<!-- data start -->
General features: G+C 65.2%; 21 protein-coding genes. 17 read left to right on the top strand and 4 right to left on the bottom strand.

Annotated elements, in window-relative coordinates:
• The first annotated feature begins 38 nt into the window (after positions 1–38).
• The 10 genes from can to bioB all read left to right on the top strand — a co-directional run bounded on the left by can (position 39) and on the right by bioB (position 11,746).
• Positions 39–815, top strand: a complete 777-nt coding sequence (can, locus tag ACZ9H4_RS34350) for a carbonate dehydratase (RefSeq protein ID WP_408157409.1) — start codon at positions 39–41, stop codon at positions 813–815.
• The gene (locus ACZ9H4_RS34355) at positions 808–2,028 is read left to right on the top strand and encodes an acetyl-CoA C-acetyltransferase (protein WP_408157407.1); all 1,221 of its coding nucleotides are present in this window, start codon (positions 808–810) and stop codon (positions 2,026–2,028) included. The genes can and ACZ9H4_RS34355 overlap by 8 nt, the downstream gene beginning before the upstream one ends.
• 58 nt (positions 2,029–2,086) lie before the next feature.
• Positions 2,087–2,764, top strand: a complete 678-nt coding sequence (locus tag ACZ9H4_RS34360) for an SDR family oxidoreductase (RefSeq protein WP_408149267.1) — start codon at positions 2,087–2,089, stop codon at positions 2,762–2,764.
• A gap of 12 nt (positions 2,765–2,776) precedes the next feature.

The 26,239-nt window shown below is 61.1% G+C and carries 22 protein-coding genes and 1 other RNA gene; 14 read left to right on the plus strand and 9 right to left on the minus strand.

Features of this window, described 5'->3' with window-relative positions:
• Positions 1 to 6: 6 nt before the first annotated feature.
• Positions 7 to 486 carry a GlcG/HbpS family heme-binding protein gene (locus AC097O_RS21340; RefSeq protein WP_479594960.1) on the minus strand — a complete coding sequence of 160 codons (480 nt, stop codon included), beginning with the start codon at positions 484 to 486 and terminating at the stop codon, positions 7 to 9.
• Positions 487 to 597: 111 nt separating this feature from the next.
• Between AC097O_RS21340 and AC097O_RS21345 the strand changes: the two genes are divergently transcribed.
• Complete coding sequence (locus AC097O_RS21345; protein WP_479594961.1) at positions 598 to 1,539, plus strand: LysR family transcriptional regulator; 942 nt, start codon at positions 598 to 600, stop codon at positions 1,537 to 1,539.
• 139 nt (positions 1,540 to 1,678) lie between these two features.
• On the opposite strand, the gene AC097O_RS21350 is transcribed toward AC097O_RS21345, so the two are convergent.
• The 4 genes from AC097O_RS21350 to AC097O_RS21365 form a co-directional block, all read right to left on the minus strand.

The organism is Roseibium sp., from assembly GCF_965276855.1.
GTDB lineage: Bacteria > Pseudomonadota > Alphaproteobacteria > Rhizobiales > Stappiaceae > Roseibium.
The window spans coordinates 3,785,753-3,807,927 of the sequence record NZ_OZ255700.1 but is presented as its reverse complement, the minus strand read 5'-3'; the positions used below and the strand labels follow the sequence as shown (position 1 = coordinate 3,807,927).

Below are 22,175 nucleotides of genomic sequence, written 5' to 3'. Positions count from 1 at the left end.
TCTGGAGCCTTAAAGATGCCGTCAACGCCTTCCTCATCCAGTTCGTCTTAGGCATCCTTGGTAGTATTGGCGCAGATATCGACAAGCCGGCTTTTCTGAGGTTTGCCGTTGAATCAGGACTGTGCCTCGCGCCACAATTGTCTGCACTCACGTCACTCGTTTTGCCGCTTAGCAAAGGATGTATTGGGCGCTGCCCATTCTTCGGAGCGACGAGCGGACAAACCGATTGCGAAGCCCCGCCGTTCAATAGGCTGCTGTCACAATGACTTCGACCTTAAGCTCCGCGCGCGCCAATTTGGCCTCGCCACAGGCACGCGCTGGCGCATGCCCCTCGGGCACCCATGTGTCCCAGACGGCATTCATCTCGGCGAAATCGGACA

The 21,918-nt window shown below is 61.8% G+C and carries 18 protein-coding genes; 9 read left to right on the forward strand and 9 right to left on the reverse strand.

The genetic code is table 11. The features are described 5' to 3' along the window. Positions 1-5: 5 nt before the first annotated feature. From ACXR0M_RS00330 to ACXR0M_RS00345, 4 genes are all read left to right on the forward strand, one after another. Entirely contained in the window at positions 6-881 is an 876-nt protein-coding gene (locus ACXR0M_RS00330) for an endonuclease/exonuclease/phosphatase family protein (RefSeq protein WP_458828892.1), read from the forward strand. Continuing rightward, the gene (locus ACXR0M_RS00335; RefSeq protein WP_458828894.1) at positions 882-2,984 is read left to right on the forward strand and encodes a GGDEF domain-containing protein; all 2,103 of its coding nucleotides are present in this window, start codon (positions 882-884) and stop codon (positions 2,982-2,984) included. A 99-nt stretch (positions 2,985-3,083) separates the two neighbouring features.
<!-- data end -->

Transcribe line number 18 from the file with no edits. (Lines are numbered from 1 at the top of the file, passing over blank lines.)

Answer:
• On the opposite strand, the gene AC097O_RS21350 is transcribed toward AC097O_RS21345, so the two are convergent.